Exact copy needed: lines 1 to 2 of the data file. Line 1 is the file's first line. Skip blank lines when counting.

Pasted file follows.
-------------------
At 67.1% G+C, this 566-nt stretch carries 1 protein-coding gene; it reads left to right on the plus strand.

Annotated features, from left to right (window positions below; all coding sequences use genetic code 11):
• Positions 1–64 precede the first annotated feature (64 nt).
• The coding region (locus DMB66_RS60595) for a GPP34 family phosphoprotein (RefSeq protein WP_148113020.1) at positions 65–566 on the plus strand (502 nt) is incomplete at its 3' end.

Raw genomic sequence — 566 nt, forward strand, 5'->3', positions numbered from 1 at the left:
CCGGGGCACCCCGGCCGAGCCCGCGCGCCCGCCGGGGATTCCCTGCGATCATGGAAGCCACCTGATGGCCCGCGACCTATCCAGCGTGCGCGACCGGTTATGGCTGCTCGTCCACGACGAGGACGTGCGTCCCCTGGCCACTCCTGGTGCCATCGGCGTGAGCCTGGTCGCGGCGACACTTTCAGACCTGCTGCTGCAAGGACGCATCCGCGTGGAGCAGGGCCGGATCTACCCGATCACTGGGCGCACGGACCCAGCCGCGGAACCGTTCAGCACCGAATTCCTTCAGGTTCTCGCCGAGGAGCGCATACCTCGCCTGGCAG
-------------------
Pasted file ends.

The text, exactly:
At 67.1% G+C, this 566-nt stretch carries 1 protein-coding gene; it reads left to right on the plus strand.

Annotated features, from left to right (window positions below; all coding sequences use genetic code 11):